SEU Gen 3.
Attached Image: post-31-0-62833600-1620790670.jpg

The Baader U show slightly wider colour palette.
I am used to see a more pale blue tone in the bluish areas with my SEU3, but the difference might be caused by differences in camera response or between different filters.

The rather big bump in the spectra in Colin's SEU3 spectrogram do not show up in the images. Such levels would normally be well visible.
I suspect something fishy with the spectrograms, especially as they likely are made with the sun as light-source. That distorts the real transmission of the filter quite a lot.

Grey-cards are not that good for white balance of UV images as they do not have a well defined reflectance in UV.

Edited by UlfW, 12 May 2021 - 10:46.

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#8 colinbm

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Posted 12 May 2021 - 11:00

Thanks ULF, I'll do the CWB again with PTFE tomorrow, when I get another sunflower & in sunlight when it arrives again.
Perhaps the white spongy close cell foam is good for UVA CWB...?
The lens was a 50mm O D Industries enlarger lens.
Yes the spectrographs were in sunlight, which is the same as I photographed in as well.

Full frame of the SEU3 before cropping & with a click WB on the white foam.

Attached Image: 20210512 Sunflower UVA SEU3.jpg

#9 dabateman

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Posted 12 May 2021 - 12:12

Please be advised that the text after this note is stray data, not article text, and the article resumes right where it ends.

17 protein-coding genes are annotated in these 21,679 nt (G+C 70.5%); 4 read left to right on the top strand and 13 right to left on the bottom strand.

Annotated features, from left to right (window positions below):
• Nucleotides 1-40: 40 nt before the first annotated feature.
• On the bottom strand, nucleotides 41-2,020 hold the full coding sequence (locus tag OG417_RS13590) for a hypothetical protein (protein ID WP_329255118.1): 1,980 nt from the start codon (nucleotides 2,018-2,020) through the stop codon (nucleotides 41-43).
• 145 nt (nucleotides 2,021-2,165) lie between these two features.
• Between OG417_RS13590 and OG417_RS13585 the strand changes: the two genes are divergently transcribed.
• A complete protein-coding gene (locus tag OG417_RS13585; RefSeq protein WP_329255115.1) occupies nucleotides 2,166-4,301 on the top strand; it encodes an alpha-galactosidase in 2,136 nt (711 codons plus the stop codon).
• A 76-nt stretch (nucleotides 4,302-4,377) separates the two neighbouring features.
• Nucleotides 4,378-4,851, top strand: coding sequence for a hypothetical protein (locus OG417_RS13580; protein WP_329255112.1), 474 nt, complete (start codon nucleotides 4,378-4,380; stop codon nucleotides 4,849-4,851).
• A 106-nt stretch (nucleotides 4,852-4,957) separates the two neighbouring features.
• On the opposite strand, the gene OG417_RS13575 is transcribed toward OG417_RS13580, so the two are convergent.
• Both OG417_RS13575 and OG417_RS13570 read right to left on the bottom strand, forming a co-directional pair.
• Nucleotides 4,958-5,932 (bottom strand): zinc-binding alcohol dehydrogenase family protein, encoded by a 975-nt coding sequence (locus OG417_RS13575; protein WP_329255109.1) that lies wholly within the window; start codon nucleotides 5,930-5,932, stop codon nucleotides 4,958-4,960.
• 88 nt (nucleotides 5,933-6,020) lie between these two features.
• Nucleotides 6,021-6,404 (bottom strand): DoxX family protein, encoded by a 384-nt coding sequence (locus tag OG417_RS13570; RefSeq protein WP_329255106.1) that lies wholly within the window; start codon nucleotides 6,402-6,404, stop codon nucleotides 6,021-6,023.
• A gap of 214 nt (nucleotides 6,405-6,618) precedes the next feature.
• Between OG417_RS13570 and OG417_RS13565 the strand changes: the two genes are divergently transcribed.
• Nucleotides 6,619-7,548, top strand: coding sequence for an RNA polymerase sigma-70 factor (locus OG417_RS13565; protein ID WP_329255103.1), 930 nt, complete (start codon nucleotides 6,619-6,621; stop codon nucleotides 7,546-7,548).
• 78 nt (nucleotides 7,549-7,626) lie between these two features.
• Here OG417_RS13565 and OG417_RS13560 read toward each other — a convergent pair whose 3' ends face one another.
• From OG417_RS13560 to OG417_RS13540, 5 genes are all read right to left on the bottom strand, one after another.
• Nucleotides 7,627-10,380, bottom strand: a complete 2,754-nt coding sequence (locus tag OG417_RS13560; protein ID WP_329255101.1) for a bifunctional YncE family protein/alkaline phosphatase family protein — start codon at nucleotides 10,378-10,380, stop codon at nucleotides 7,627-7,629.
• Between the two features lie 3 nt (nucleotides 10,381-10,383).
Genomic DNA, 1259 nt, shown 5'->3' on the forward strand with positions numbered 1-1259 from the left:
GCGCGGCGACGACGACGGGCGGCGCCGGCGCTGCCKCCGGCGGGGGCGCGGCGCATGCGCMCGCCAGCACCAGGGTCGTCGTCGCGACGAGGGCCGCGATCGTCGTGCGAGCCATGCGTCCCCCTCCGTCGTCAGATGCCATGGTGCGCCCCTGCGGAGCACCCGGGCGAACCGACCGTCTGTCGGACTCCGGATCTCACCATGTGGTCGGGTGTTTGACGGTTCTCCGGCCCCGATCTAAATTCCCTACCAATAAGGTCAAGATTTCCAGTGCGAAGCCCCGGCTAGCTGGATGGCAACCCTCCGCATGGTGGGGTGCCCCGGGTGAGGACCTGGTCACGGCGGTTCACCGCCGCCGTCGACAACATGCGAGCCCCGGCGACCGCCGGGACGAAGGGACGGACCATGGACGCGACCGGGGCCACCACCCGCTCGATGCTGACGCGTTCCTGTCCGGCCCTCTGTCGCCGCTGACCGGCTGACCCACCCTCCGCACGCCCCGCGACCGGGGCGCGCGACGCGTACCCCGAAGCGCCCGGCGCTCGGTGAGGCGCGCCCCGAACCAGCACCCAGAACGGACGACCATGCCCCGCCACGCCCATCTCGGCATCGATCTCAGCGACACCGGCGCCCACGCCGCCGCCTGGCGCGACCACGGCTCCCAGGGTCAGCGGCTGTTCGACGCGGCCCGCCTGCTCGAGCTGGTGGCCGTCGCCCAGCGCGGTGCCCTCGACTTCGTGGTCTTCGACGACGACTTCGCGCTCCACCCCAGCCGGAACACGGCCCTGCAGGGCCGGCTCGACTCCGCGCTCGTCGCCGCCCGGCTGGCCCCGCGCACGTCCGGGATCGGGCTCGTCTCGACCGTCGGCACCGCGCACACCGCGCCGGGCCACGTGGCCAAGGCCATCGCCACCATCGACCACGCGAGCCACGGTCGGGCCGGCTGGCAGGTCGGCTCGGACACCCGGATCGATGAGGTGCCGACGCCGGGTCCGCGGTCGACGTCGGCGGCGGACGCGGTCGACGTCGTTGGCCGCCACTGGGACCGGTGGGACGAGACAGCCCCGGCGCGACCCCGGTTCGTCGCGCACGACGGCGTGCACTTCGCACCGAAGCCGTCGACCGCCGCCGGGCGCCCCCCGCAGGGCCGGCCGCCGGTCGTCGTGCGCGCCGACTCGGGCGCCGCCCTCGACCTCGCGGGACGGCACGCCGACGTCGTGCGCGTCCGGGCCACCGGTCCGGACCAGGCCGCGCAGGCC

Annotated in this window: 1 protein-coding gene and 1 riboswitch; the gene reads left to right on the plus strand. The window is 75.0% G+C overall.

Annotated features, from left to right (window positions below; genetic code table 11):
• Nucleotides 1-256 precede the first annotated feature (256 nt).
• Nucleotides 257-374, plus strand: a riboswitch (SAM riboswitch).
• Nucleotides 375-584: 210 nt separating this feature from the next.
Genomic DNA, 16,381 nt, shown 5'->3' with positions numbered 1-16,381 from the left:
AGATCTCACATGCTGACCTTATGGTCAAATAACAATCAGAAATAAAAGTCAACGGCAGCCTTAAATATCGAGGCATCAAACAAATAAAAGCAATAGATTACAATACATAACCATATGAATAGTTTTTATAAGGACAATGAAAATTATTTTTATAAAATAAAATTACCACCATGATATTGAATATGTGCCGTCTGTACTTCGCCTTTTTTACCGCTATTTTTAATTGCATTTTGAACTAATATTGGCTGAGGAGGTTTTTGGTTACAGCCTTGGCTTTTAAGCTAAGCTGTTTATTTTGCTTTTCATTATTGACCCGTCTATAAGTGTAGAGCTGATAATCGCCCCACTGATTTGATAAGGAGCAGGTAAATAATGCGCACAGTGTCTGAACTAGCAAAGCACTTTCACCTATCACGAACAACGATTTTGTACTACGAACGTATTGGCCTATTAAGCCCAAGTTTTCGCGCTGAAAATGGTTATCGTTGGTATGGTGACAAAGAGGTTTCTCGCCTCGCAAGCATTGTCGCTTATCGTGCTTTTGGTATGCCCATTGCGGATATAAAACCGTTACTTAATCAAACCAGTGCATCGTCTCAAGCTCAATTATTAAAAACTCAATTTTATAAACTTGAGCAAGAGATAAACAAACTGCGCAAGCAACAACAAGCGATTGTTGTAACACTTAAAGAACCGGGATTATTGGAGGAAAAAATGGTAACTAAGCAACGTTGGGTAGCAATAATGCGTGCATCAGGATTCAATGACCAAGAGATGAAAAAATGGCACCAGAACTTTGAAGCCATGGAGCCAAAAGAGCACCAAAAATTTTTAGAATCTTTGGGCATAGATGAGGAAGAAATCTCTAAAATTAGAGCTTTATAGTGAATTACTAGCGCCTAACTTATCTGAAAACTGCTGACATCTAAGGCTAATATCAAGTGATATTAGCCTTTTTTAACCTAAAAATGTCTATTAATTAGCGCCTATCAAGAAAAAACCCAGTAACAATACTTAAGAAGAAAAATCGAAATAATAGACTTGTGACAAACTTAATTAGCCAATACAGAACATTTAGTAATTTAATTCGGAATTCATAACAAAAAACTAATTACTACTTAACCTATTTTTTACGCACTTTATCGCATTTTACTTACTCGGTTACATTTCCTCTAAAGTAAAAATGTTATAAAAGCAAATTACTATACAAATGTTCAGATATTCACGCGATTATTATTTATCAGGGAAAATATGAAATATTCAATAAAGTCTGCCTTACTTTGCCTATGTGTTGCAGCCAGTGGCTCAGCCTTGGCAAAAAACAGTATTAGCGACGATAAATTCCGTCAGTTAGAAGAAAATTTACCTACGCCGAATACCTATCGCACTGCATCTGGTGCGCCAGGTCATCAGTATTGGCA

Yes your SEU3 or is it mark4 now as I know there is a formulation difference, doesn't look like Ug5 or a thick ZWB3. So I agree with Ulf, that 450nm bump might be an artifact.

I think sunflowers and dandelions give away their UV signatures too easily. I will have to test a dandelion with my 405nm filters to prove that though. A flower with tighter UV signatures would be best, but it might be impossible to standardize that accross the world.

#10 Andy Perrin

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Posted 12 May 2021 - 12:36

Ooh, yes, I like the colors a lot better with the click-WB on the foam. I think the green cast was also obscuring differences in the filters.

#11 colinbm

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Posted 13 May 2021 - 05:42

Another day....another dollar spent & a new Sunflower & a better setup....
The pictures are now full frame, 24mm x 36mm sensor size.
Included in the pictures is the PTFE block.

Same order as before....

First, Baader U CWB.

Second, SEU Gen 1 CWB.

Third, SEU Gen 3 CWB.

Attached Image: 20210513 Sunflower UVA Sunlight BaaderU CWB web.jpg


Attached Image: 20210513 Sunflower UVA Sunlight SEU Gen1 CWB web.jpg


Attached Image: 20210513 Sunflower UVA Sunlight SEU Gen3 CWB web.jpg

#12 JMC

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Posted 13 May 2021 - 08:06

Thank you for sharing Colin, interesting test.

Personally, I think there is merit to your spectra for the filters. Obviously sunlight intensity varies with wavelength so if you're using a filter to take a photo in sunlight it makes sense to know about how and where that filter blocks and lets through that particular light source and how much. There is of course the issue of varying intensity of light when comparing the filters.
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#13 dabateman